They are experimental results that will allow us to believe that a quantum computer can solve a problem which a classical computer cannot solve.
After Google announced quantum advantage in 2019, other researchers later claimed they’d devised a classical method that outperformed their quantum computer. What’s the point when quantum advantage is a constantly moving target?
Quantum advantage is not a single-shot achievement. It will be the result of long-term competition between quantum devices and classical simulation. I see it as a game between quantum scientists and computational scientists. Computational scientists are clever, so they will continue to come up with faster classical algorithms to challenge quantum scientists.
So it’s still possible that someone could develop a classical algorithm that outperforms what your quantum computer achieved?
Yes, in principle. We expect people to come up with better classical algorithms. But I also think that eventually we will outpace classical algorithms through hardware improvements and larger quantum processors, whose computing power grows exponentially as you add qubits. In this spirit, we recently [posted arXiv papers on] upgraded quantum computers, one with 113 photonic qubits, and another one with 56 superconducting qubits.
What are the big challenges ahead for quantum computing?
I see three goals ahead. Our first goal is to make a quantum computer that cannot be simulated by any classical computer. The second goal is to make near term applications in quantum chemistry. And the last goal is to have a fault-tolerant quantum computer. Achieving the first goal will give us confidence for the second and third. We also deliver meaningful intermediate results for government and funding agencies. It’s what in Chinese we call yantu xiadan, laying eggs along the way. The idea is to place milestones along the ascent to Mount Everest.
So Everest is building a fault-tolerant quantum computer, and the eggs are smaller achievements along the way.
This strategy will keep the field healthy. If we lay eggs along the way, we are delivering honest results of what our quantum computers can do. This way, we can avoid hype and disappointment.
Is there a problem with hype in China about quantum computing?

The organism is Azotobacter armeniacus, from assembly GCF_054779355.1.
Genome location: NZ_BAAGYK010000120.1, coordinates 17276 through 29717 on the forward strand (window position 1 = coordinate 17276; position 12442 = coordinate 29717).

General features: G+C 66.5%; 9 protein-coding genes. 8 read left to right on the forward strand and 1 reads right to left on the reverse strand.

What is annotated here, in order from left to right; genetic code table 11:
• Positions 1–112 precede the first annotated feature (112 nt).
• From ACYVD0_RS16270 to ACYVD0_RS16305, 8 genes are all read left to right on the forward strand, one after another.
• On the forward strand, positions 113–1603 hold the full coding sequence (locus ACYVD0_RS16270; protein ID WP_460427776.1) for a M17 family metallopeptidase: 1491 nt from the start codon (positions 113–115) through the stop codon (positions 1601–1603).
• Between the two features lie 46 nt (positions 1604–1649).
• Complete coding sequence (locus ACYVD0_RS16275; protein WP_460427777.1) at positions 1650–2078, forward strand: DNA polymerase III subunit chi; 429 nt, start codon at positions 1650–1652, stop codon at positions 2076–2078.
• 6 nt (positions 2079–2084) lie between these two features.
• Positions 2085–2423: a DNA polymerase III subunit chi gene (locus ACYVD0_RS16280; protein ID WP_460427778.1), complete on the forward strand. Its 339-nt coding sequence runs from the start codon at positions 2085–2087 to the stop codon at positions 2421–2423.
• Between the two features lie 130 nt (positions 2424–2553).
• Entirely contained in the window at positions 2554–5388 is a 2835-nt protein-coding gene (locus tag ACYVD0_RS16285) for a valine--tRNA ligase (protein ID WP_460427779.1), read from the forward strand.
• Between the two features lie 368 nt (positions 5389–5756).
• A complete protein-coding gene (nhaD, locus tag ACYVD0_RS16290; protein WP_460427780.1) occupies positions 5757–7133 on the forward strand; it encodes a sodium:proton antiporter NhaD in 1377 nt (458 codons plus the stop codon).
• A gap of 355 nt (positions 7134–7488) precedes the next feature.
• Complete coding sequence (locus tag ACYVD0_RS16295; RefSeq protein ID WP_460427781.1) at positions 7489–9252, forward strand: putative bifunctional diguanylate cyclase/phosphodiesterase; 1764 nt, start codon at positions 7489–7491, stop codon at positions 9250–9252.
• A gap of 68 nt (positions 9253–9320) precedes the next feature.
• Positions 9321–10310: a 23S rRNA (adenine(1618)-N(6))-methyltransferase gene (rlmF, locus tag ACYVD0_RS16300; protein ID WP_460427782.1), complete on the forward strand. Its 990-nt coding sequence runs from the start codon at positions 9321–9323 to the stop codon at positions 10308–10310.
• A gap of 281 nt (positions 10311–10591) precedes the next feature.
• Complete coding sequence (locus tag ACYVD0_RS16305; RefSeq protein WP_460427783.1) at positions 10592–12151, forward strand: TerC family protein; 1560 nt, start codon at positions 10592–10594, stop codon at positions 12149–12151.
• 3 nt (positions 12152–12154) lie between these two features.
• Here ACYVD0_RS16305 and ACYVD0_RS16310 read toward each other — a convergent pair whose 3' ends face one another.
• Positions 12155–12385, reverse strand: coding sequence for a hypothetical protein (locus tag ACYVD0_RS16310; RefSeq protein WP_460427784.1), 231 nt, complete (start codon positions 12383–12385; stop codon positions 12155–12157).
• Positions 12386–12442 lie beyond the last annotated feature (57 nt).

I think the hype is everywhere, as startups are launching throughout the world.
What’s your assessment of the startups in China?
So far in China, I am not sure whether startups have a clear strategy to building successful and practically useful quantum computers.
What is the next egg that quantum computing should lay?
The next egg is an application using a noisy intermediate scale quantum device [See APS News, May 2019]. Some of the most promising and nearest term applications of quantum computers is to study quantum mechanics itself—many-body problems, quantum chemistry, and quantum materials.
What are you working on now?
A company in Canada called Xanadu has proposed a number of applications related to boson sampling. These applications are linked to graph-based problems, quantum chemistry, and machine learning. We are looking at whether these applications can actually work. Last year, I also started a new lab focusing on atomic arrays in optical tweezers.
You did your PhD at the University of Cambridge. What is your perspective on the different working styles in China versus the UK?
There is not much difference. A vast majority of our faculty has spent time overseas, and when we return to China, we bring working styles from Cambridge, Heidelberg, Stanford, and so on. One difference is that in China, our culture is more Confucius-like. We call it zhong yong—seeking balance. Students are more modest and self-preserving, and they challenge their professors less.
You’ve been working in this field for nearly two decades now. How much has it met your expectations?
Looking back 10 years, I’m surprised at what our community has achieved. There is a saying in Chinese: People are usually overly optimistic what they can do in the next year, but overly pessimistic about what they can do in the next 10 years. I’m very optimistic about the next 10 years.
This interview has been edited and condensed for clarity.
The author is a freelance science writer based in Columbus, Ohio.
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Editor: David Voss
Staff Science Writer: Leah Poffenberger
Contributing Correspondents: Sophia Chen, Alaina G. Levine